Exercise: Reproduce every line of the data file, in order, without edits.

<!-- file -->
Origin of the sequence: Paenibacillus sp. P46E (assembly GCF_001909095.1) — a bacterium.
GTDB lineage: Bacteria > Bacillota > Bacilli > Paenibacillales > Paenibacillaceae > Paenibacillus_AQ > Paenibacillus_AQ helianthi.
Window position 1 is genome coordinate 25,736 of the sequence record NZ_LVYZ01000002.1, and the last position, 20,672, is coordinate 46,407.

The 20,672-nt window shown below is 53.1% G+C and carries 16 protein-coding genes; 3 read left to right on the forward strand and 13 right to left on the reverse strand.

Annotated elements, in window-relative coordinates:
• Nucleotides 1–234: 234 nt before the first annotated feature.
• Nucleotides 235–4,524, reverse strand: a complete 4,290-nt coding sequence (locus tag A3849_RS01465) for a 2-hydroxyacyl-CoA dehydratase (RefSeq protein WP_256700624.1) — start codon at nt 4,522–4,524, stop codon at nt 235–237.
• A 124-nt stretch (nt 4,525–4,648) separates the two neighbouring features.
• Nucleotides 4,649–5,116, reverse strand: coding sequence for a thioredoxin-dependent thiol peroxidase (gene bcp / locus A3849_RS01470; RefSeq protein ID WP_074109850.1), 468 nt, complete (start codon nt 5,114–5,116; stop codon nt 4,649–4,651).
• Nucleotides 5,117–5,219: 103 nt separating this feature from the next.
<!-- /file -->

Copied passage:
Origin of the sequence: Paenibacillus sp. P46E (assembly GCF_001909095.1) — a bacterium.
GTDB lineage: Bacteria > Bacillota > Bacilli > Paenibacillales > Paenibacillaceae > Paenibacillus_AQ > Paenibacillus_AQ helianthi.
Window position 1 is genome coordinate 25,736 of the sequence record NZ_LVYZ01000002.1, and the last position, 20,672, is coordinate 46,407.

The 20,672-nt window shown below is 53.1% G+C and carries 16 protein-coding genes; 3 read left to right on the forward strand and 13 right to left on the reverse strand.

Annotated elements, in window-relative coordinates:
• Nucleotides 1–234: 234 nt before the first annotated feature.
• Nucleotides 235–4,524, reverse strand: a complete 4,290-nt coding sequence (locus tag A3849_RS01465) for a 2-hydroxyacyl-CoA dehydratase (RefSeq protein WP_256700624.1) — start codon at nt 4,522–4,524, stop codon at nt 235–237.
• A 124-nt stretch (nt 4,525–4,648) separates the two neighbouring features.
• Nucleotides 4,649–5,116, reverse strand: coding sequence for a thioredoxin-dependent thiol peroxidase (gene bcp / locus A3849_RS01470; RefSeq protein ID WP_074109850.1), 468 nt, complete (start codon nt 5,114–5,116; stop codon nt 4,649–4,651).
• Nucleotides 5,117–5,219: 103 nt separating this feature from the next.